Some Grand Beauty

From “The Citizenship of Heaven,” The Cardinal Virtues, 135-139 (1908)

Heaven, then, is not a hermit’s cell, whither I escape by resolutely turning my back on all that hinders or detains me, which I reach at last by casting off every encumbrance, and every duty, by a feverish anxiety to secure my personal salvation. Heaven is a city, and Heaven has its constitution and its citizens all around me. I move as one of a vast throng.

I move as one who is influenced by the lives of others, and who, in turn, sheds an influence out of his own life, as he fills a post in a vast community, and discharges a function in a great commonwealth. There it lies in the Creed, practically unmeaning to most people who pronounce it, virtually otiose, and redundant in a document otherwise so condensed — “I believe in the communion of saints.” How seldom we pause to think of what we owe to the past; if we think of the men of the past at all it is to smile at their maimed life and their imperfect ideas, their crude civilization, their feeble grasp upon the treasures of life. But what we owe to the past, daily and hourly, who shall say? The very Creed which we utter was hammered out by men who had reached its truth in their own experience, and never rested until they had made it explicit, using themselves all the stored-up riches of the past, so that “ the doctrine of the Trinity was the synthesis and summary of all that was highest in the Hebrew and Hellenic conception of God fused into union by the electric touch of the Incarnation.”

What a debt do we owe to the past again in those who did not think of this island of ours as merely a place to plunder, but a region to be evangelized with the good news of salvation! What a debt we owe to the great men who have made this kingdom what it is, who built us churches, who endowed our holy religion with their money forever, who adorned it with the beauty of a good life! What a debt we owe to that cloud of witnesses drawn up from the rapid river of life, its stagnant pools, its foul marshes, until they became the glory of the firmament of the Christian Church! . . .

The Church has her calendar of saints who have passed through the same scenes as those through which we are passing, and out of the same passions and the same temptations have produced, by the grace of God, the dignity of a saintly life. The world has its heroes, who have made tradition, its philanthropists, who have consecrated benevolence, its pioneers, and explorers, and inventors, who have developed its resources. The good life is not the lonely contest we are sometimes tempted to think it, not the mere struggling through the waves to the unknown shore, on a thin plank of life, saved out of the full ship from which we have tossed pleasure after pleasure, the wheat and the tackling, and our very self, in order to be saved. The communion of saints is an influence all around us, it is heaven begun on earth; only it is incumbent on us to make the good life more a present power, to let our light shine before men, that they may see our good works, and glorify our Father which is in heaven.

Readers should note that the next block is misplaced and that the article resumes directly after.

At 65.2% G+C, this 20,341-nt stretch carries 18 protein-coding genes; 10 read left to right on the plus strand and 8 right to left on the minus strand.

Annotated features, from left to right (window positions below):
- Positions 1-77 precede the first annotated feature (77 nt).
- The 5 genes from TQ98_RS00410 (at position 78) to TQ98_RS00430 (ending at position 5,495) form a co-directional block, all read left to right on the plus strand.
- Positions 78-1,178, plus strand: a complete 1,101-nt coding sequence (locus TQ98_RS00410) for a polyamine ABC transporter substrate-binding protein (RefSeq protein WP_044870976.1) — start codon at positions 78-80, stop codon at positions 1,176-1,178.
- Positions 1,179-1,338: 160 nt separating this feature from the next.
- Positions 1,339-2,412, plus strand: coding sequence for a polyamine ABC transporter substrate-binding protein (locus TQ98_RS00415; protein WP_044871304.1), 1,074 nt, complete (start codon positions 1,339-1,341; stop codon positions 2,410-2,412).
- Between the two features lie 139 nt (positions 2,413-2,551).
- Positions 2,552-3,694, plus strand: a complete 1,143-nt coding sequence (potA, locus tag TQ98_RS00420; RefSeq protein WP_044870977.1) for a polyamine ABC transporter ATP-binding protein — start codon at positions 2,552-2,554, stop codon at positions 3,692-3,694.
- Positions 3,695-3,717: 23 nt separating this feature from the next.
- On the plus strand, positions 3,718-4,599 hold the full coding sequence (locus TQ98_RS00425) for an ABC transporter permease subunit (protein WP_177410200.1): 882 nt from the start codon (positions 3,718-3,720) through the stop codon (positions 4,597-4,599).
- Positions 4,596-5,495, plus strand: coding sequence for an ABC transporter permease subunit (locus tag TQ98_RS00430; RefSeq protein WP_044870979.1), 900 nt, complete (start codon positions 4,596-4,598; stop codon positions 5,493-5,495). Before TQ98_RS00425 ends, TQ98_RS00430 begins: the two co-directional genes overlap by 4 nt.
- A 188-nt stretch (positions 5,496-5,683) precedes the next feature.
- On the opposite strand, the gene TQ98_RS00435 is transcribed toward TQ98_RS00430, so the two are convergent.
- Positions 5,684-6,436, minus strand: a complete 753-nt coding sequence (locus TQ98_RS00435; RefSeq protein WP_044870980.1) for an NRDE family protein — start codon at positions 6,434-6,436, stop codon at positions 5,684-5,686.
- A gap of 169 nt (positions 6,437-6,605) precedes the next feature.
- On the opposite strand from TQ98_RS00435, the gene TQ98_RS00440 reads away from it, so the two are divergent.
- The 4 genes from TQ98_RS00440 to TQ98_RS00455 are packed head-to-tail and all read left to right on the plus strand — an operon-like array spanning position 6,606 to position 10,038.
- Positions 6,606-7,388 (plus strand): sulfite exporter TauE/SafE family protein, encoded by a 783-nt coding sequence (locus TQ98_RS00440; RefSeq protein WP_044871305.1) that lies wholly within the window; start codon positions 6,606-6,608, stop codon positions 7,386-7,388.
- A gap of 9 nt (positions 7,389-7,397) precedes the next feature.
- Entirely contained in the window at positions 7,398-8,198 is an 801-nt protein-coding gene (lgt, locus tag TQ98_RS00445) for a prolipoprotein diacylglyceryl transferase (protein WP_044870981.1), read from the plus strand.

If we feel lonely, there are others lonely too; every good life fearlessly lived, makes it easier for some other life to glorify God. When we approach God it is as “Our Father,” and we ask God to have mercy upon us, not upon me. It is a thing to labor for, and live for, to make the signs of God’s kingdom, its cries of victory, and its shouts of triumph, its voices of blessing, and its beautiful strains just as prominent as the shouts of ribaldry and the roar of vice, the hideousness and the coarseness and the ugliness of sin, which make the citizen of heaven now seem but a stranger and a pilgrim in an alien world.

Heaven is worth living for, but heaven is no dream of a sick man who has lost, or of a prisoner who has failed, or of a visionary who cannot enjoy life, Heaven is around us and about us now, and when we die, the earth will fall away from us like a jealous curtain which has hid some grand beauty; and Paradise will lead us into the full enjoyment of the perfect vision. God makes up the beauty and joy of heaven, and God is here to be found at the end of the avenues of worship, and at the end of every path of true beauty, which ends in him. The absence of evil is a negative joy of heaven; it means the omnipotence of the hand of God, and that hand is omnipotent here.

Heaven is filled with the glorious cloud of saints and is rich in the citizenship of the blessed. Here, too, consciously or unconsciously, each man moves onwards, formed and fashioned by the countless influences of many lives. Do we hope at last to go to heaven? If we will but “find God,” we are there already.

William C.E. Newbolt (1844-1930) was an influential Tractarian leader, who served as principal of Ely Theological College and canon of Saint Paul’s Cathedral in London. He was a noted preacher and valued spiritual guide to the clergy. His The Cardinal Virtues is a collection of sermons preached at Saint Paul’s.


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